“Life is a series of natural and spontaneous changes. Don’t resist them – that only creates sorrow. Let reality be reality. Let things flow naturally forward in whatever way they like.” – Lao Tzu
The final part of this series focuses on emotions. Most of us are so afraid of our emotions even though we shouldn’t be. There’s no such thing as a “bad” emotion. All emotions are simply signals telling us something needs to change. And we need to listen to these signals before the problems we have get worse. This is the message in Heart of the Soul (also available in South Africa). In it, Gary Zukav and Linda Francis promote three things:
“What is necessary to change a person is to change his awareness of himself.” – Abraham H. Maslow
There are so many benefits of meditation. In addition to reduced anxiety and insomnia, it helps you keep cool in the midst of madness and is also great for resting before you get tired (as Dale Carnegie suggests). Ultimately, it’s about slowing down to connect with yourself and your feelings.
Meditating for half an hour every evening really has brought a sense of grounding to my life. If you can’t find the time (which simply means you need meditation more than ever), all it takes is a few minutes in silence or a nice hot bath. Just close your eyes and take a few deep breaths. Be aware of the feelings you’re having and pay attention to where in your body those feelings are occurring. It’s the first step to building emotional intelligence.
“The unexamined life is not worth living” – Socrates
Once you’ve gotten used to feeling what you’re feeling, the next step is to express. It’s about getting the issues off your chest so they don’t linger around and add to your woes. Other than having a solid support group, one of the best ways to do that is through a journal. I’ve been keeping one since I was fourteen and writing in it almost every day has been truly incredible.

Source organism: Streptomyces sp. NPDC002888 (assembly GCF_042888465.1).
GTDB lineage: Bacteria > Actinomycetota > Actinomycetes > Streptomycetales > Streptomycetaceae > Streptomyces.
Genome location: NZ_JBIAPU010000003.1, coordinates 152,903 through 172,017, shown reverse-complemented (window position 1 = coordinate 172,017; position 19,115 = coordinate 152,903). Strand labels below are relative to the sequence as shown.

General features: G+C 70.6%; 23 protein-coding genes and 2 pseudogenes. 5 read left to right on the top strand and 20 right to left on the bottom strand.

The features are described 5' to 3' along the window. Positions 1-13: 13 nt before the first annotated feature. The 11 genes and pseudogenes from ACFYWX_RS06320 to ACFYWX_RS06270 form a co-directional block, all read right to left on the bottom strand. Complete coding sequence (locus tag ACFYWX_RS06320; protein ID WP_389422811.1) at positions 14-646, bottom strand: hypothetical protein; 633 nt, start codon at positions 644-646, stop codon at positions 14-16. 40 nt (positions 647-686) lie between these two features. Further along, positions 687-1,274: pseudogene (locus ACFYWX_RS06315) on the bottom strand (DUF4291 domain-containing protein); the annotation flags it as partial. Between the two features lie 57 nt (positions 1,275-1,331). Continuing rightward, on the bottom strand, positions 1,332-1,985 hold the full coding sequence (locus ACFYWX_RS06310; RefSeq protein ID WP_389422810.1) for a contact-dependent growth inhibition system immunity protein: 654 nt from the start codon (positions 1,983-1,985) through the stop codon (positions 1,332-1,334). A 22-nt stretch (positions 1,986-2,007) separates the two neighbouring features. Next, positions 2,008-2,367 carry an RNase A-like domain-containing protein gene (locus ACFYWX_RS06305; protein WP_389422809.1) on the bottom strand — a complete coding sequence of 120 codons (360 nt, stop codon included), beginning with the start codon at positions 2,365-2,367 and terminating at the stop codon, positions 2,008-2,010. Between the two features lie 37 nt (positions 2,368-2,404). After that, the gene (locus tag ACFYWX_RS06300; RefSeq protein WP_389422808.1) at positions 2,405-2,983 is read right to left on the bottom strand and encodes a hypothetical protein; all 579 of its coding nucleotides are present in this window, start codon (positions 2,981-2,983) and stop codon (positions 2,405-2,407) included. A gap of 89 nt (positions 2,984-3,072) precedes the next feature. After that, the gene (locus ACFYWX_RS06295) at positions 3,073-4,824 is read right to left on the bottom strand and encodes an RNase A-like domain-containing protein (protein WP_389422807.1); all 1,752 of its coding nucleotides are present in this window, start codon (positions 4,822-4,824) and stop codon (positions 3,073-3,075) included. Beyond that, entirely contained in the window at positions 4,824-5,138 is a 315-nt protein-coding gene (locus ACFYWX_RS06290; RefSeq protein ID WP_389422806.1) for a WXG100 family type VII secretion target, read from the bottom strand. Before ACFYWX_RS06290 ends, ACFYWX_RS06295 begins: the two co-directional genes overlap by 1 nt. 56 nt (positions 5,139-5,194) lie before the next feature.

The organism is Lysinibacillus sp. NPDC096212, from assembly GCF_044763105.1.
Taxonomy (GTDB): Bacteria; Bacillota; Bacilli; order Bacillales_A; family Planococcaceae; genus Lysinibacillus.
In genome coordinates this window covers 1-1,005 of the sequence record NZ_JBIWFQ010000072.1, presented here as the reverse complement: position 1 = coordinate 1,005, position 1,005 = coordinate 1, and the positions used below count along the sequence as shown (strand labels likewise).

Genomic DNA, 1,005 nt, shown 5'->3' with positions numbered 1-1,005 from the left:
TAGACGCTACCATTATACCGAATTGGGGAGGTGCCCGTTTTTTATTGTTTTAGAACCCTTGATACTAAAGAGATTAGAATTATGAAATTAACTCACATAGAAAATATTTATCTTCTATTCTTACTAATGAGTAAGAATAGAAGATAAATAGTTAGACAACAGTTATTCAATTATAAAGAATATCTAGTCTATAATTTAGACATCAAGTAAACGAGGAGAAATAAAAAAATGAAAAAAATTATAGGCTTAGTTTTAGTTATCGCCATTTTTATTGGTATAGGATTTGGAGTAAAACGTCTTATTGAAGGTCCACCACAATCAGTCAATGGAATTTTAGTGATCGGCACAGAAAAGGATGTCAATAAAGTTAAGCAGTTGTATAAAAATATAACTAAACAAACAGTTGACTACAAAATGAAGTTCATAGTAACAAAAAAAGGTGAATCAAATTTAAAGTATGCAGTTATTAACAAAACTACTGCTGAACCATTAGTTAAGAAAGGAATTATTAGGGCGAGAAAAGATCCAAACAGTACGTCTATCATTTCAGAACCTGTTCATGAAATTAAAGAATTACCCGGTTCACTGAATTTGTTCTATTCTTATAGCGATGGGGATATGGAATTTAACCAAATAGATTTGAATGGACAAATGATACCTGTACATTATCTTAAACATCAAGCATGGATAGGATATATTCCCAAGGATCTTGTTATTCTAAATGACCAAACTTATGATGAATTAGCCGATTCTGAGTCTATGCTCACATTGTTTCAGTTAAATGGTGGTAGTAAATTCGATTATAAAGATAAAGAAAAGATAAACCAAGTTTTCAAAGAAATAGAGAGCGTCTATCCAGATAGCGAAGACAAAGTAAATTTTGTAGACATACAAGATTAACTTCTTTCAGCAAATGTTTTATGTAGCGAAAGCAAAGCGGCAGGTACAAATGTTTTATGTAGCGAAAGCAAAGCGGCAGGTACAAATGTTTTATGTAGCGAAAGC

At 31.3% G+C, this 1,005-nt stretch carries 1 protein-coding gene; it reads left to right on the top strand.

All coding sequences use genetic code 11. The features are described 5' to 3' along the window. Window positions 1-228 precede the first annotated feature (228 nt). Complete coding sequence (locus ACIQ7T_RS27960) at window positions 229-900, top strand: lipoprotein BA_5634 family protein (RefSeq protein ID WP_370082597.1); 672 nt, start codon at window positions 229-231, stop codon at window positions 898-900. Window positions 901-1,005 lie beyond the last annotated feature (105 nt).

This is about slowing down and connecting with your thoughts. It’s about listening to what that wise inner voice is telling you. Again, it doesn’t have to be complicated. Take a few minutes every day to jot down your thoughts, your dreams, or one thing you’re grateful for. Write about what’s happened lately and how it made you feel. Write about how you reacted to a problem and why you think you did what you did.
Information like that is priceless when it comes to figuring out what makes you tick. Looking at the events of your life from an objective standpoint really puts them in perspective. Sometimes you can’t help but laugh at all the molehills you turned into mountains. And going over some entries you wrote years ago reminds you how much you’re grown and how far you’ve come.
“Flow with whatever is happening and let your mind be free. Stay centred by accepting whatever you are doing. This is the ultimate.” – Chuang Tzu
Relaxing involves two things. It’s about doing one thing at a time and making sure you do it slowly. In a nutshell, relaxing is about focusing on the present. I can’t tell you how rewarding it is to be completely engaged in whatever it is you’re doing, from eating to reading to working out at the gym. There’s no greater feeling in life than being in that blissful state of flow.
Focusing on the present also ties into connecting with your feelings and thoughts. It’s about accepting all the curve balls life throws your way as an inevitable part of the experience. It’s about understanding that you can’t control everything. In fact, the only thing you can control is yourself and doing so requires letting your thoughts and feelings flow freely.
The first step is for us to receive them completely. We must detach so we feel our feelings without allowing them to completely sweep us up. Don’t resist your frustration or your anger because repression will only make it stronger. Instead, think of yourself as a conduit. Embrace it completely! Listen to what your body is trying to tell you and then start healing the pain. Don’t waste your time trying to rearrange the outside world when your inner world is where the real problem lies.
“Smile, breathe and go slowly.” – Thich Nhat Hanh
In closing, I’d like to offer an edited extract from the book:
“You must become aware of everything you are feeling all the time. Continuously scanning your energy system and the accompanying thoughts, moment by moment, is emotional awareness. Emotional awareness means relaxing into the present moment even when it contains painful emotions. Intimacy means trusting that the universe will provide what you need, when you need it, and in a manner most appropriate for you.”